When you get back from a holiday, it's normal to ask, "How was your trip?!". Usually the reply is said in an excited tone, it includes something about the culture, food and funny/awkward moments you had with people over there. But after coming home from a, World Vision, two week trip to Mali and hopping in the car for the half-conscious drive home (we'd just been travelling for 52 hours!), my initial response to this question was silence. It seemed so weird, summing up the 'trip' I'd just come home from in the short space of a car ride. Yes, there are stories that are easy to explain, like the 'toilets' we had to use which are called squatters in Africa. A ten centimetre hole in the ground with two blocks on either side that you had to stand on in order to pee. The funniest part about it was that the concrete which the squatter was made in was light grey...meaning any liquids made the light grey turn dark...meaning people knew when you'd missed the target (I've never laughed so hard while peeing in my whole life!)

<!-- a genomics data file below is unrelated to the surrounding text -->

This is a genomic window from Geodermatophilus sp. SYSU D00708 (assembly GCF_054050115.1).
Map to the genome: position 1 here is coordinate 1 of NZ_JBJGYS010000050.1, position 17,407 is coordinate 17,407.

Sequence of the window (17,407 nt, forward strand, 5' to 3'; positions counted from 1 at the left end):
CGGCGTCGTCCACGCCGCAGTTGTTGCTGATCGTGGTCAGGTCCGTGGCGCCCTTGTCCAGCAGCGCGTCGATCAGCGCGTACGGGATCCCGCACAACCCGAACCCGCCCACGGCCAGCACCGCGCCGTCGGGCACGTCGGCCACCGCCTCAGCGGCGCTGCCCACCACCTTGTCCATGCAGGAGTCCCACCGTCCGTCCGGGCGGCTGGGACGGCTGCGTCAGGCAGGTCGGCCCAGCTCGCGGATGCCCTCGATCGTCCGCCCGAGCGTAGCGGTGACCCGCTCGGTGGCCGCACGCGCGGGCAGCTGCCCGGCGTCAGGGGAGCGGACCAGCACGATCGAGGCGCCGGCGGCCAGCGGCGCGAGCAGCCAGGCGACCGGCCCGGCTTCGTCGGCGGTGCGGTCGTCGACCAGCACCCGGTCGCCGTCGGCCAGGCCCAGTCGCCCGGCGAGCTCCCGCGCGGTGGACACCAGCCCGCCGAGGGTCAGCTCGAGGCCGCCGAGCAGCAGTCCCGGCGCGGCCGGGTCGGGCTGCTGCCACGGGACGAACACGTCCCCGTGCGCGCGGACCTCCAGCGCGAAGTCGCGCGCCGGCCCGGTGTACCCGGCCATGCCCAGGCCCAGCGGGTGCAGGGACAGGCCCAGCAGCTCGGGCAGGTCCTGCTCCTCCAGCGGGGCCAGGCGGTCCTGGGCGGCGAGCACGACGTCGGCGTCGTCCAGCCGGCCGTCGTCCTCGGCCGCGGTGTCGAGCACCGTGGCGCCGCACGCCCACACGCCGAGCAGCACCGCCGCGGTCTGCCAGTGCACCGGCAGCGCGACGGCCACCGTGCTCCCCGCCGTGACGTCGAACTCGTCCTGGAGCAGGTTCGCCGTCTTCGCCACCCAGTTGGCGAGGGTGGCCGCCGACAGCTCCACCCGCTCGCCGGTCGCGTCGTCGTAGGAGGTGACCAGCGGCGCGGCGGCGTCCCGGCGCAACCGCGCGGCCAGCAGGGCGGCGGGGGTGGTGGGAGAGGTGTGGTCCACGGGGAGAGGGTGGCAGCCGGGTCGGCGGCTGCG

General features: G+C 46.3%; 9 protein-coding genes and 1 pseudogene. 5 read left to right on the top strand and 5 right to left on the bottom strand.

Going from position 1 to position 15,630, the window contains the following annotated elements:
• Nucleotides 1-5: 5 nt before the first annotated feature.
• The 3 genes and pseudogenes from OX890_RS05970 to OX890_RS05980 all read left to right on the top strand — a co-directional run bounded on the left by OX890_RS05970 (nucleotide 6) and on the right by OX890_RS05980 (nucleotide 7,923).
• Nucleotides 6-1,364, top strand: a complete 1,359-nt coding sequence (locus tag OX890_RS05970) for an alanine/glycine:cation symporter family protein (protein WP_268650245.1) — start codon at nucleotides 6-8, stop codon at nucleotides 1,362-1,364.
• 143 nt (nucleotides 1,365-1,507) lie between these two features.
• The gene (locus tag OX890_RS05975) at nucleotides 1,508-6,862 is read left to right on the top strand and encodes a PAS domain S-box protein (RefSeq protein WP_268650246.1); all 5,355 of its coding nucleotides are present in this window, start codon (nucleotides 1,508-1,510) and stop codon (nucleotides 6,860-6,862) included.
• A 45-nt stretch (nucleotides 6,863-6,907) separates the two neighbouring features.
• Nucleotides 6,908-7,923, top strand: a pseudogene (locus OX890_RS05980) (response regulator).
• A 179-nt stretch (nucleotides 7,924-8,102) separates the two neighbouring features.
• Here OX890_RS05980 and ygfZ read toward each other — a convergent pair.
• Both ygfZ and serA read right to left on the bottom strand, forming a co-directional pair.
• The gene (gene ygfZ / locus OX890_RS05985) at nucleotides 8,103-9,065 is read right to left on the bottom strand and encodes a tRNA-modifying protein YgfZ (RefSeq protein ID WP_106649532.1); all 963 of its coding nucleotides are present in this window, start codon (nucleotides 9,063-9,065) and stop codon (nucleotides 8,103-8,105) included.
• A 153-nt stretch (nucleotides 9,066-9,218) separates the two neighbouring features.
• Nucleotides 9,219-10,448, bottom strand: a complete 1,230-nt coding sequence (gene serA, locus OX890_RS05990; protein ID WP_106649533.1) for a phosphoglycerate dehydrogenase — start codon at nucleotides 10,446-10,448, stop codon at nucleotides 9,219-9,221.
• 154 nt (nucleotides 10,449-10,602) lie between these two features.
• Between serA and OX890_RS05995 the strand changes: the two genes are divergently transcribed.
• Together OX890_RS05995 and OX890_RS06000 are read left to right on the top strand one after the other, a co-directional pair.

But other stories, aren't really stories if that makes sense. Like describing to someone that moment when I began to feel so protective over the people who I'd just met, who are faced with the problem of having food till the end of February and then have no plan B to get more food, there is no super market down the road to run to...there is just anxiety. How do you explain, in a story, just how connected you feel to these people that it hurts thinking they are struggling to eat while I sit at home on a comfy couch?
Well I guess this is where I'll try :)
So yes, my trip to Mali was absolutely amazing, uncomfortable, challenging, humbling, eye-opening, happy, heartbreaking and life-changing. But it wasn't really a 'trip' as we would call it, more a place where I realised, through getting to know the Malians in talking, laughing and dancing in the dust with them, that they are the most beautiful people I have ever met and I feel so privileged to have gotten to know them, seen the reality of life for them and now be able to do something for them...CHA HOO!
By the way, sorry if this blog has cheesy parts, I've realised it's hard to talk about Mali without sounding like a total-cheesy-ball, but I'm just going to say it like it is so hopefully you'll pick up some things to ponder over too.